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A Further Study of Productive Failure in Mathematical Problem Solving: Unpacking the Design Components
ARTICLE

ISAIJLS Volume 39, Number 4, ISSN 0020-4277

Abstract

This paper replicates and extends my earlier work on productive failure in mathematical problem solving (Kapur, doi:10.1007/s11251-009-9093-x, 2009). One hundred and nine, seventh-grade mathematics students taught by the same teacher from a Singapore school experienced one of three learning designs: (a) traditional lecture and practice (LP), (b) productive failure (PF), where they solved complex problems in small groups without any instructional facilitation up until a teacher-led consolidation, or (c) facilitated complex problem solving (FCPS), which was the same as the PF condition except that students received instructional facilitation throughout their lessons. Despite seemingly failing in their collective and individual problem-solving efforts, PF students significantly outperformed their counterparts in the other two conditions on both the well-structured and higher-order application problems on the post-test, and demonstrated greater representation flexibility in working with graphical representations. The differences between the FCPS and LP conditions did not reach significance. Findings and implications of productive failure for theory, design of learning, and future research are discussed.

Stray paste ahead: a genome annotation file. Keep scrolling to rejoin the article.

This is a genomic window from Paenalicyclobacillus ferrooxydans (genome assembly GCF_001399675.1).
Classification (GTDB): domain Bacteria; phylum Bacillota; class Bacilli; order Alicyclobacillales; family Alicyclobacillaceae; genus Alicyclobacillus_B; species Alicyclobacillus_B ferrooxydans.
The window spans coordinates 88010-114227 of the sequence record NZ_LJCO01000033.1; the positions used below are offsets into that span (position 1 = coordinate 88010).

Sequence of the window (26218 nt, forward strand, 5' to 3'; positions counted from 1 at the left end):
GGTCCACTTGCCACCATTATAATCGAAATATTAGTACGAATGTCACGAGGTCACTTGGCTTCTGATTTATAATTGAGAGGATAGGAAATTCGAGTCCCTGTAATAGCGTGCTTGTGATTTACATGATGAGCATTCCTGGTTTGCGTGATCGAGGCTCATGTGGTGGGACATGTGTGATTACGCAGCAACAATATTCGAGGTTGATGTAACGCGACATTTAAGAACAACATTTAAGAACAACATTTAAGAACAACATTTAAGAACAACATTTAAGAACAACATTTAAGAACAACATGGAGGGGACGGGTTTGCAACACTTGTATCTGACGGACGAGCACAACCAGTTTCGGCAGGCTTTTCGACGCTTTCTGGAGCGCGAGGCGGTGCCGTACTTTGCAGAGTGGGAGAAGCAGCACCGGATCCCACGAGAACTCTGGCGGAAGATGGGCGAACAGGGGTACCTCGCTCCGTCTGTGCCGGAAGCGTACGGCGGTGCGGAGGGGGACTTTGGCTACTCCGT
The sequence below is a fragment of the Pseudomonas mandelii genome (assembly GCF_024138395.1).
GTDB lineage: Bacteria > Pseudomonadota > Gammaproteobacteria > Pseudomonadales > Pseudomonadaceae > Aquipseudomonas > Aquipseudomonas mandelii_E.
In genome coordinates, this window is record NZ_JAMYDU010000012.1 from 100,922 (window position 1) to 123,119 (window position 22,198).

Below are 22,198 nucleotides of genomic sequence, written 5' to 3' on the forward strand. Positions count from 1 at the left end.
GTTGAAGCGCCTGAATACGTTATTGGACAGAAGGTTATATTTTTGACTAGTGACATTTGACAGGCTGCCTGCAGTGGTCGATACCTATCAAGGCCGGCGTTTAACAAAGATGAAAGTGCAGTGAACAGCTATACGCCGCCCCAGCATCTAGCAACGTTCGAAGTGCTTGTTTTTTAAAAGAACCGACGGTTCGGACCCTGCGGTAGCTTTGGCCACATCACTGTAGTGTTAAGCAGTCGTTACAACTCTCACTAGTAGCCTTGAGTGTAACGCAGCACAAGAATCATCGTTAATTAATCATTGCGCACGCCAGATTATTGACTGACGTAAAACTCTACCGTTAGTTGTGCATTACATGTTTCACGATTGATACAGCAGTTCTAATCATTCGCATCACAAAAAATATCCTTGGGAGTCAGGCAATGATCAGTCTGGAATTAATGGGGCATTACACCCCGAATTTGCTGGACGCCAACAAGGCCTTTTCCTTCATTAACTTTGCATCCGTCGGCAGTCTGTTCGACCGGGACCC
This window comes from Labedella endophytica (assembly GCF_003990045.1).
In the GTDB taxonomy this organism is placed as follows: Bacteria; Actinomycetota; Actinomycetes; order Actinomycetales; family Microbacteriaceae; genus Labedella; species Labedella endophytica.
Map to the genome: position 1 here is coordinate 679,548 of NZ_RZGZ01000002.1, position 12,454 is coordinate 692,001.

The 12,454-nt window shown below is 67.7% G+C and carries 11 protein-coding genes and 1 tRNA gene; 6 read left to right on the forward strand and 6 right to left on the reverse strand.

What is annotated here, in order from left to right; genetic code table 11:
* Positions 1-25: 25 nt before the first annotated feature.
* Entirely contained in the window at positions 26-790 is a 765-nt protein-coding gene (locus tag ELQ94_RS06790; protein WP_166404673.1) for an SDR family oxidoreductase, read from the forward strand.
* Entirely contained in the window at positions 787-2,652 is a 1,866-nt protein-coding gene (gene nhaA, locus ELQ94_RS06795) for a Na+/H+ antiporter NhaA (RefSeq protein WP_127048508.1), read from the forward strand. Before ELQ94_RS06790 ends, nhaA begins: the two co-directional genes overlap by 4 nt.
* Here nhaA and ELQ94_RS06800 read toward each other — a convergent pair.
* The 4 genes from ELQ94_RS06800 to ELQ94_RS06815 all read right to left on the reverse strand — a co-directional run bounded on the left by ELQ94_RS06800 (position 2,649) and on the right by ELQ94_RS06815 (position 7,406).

Citation

Kapur, M. (2011). A Further Study of Productive Failure in Mathematical Problem Solving: Unpacking the Design Components. Instructional Science: An International Journal of the Learning Sciences, 39(4), 561-579. Retrieved October 17, 2021 from .

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